Letter from Justin Butterfield, 27 March 1843

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March 27th 1843.
Genl Joseph Smith
My Dear Sir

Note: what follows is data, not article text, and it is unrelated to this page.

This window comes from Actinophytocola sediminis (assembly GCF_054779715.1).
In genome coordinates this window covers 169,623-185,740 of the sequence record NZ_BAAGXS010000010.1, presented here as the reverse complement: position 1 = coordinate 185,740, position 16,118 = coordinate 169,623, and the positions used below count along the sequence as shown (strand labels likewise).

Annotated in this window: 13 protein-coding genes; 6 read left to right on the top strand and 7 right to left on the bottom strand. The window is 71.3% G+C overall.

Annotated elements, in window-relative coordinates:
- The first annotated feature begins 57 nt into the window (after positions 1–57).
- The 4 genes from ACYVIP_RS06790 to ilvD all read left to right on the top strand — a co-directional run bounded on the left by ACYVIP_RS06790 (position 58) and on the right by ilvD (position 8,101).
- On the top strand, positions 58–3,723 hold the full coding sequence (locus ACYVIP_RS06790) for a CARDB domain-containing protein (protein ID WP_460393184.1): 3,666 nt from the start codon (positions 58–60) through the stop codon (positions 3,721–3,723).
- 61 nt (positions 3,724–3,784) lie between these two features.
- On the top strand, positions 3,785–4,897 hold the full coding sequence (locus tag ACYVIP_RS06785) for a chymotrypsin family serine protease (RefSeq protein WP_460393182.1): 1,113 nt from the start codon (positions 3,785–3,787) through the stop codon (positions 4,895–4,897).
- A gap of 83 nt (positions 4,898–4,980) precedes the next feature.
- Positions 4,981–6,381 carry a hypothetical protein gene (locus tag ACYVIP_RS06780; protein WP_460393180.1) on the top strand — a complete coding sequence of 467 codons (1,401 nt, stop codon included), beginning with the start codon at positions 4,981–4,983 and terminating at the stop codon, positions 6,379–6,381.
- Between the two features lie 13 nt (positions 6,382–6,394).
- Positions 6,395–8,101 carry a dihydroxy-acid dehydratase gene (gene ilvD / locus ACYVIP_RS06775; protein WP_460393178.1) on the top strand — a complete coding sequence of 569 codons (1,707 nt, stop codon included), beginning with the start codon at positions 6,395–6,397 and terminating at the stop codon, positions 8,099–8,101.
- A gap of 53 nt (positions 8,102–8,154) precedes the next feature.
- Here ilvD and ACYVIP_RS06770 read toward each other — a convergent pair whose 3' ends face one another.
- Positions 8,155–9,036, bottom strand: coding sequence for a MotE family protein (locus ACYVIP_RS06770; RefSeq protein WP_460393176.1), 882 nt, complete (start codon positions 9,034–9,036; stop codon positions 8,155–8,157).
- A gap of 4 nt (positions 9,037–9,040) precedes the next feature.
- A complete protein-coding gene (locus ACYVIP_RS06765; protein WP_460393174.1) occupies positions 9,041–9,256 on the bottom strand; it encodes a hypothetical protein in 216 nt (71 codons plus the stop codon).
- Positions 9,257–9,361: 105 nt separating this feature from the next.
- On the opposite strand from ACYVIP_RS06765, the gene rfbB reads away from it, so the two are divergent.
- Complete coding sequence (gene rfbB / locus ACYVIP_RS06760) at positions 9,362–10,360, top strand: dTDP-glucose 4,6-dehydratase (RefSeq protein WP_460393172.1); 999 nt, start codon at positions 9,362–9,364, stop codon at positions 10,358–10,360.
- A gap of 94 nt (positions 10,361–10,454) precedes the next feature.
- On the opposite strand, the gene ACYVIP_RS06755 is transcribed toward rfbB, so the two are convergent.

I have just Received your favor of the 18th instant by . I regret extremely that should have had the imprudence or misfortune to run into the Lions den. It is a case of much difficulty, and will give you and your friends much trouble. I fear that it will not be in my power to render much assistance, in this case. I will however proceed to answer your letter in detail and give you the best advice in my power— I am not acquainted with the Attorney whom has employed, I have no doubt but he is a very Respectable Lawyer, it appears from what you inform me he has written to you, that he has taken very proper steps in demanding of the that be protected from personal violence; and in advising a change of the venue to some County where less excitement will be likely to prevail than in the where the offence was committed— I suppose that it will be difficult if not impossible to procure a fair trial in any of the Adjoining Counties, that great prejudice exist against the Mormons in — in order to combat those prejudices as much as possible it would be adviseable to have able and influential counsel associated with [p. 1] , who of course would be pleased to have able and respectable counsel associated with him (it is not with Lawyers as with Doctors, good Lawyers always act together in harmony) I am but very slightly acquainted with the Members of the Bar in — I know Mr Gamble and Mr Beverly Allen, both of whom stand high at the Bar— it would be better to consult with and others in and employ a good and distinguished Lawyer to assist on the trial:— The venue I presume cannot be changed untill after the Indictment is found by the Grand jury— in the where the offence was committed: now I do not know when the court will sit in that s counsel in will be able to give correct information about all these matters. and your proper way will be to send some competent person to to consult with counsel.— upon making the necessary affidavit of the absence of Material witnesses can get the trial delayed untill he is fully prepared: I do not know what the Nature of the evidence is against . but I should suppose it was a case in which the prosecution, have clearly to establish his guilt before, it will be necessary for him to introduce any evidence. If. is to be a witness on the part of the prosecution, it will be necessary <​for ​> to prove that his General character for Truth and veracity is bad. I suppose a great many who have known [p. 2] him in this would swear to that— and it will be well to trace this out, and prove what his character was in the different places where he Resided before he came to — and before he came to this I have no doubt you can if you take sufficent pains in traceing him out prove that he is a most precious Scoundrel: and entirely prostrate his evidence— he will undoubtedly obtain some Witnesses in to support his character but if you trace him back for several years and peruse what his character has been in the various places where he has resided; the prosecution cannot support his character:— Now whether by the practic[e] of the courts in they allow a commission to issue to take depositions out of the to be read in criminal cases, or whether the witnesses must personally appear in court and testify and question s counsel can answer but I cannot— the practice of criminal courts is different in different States— and I do not know what the practice is in ——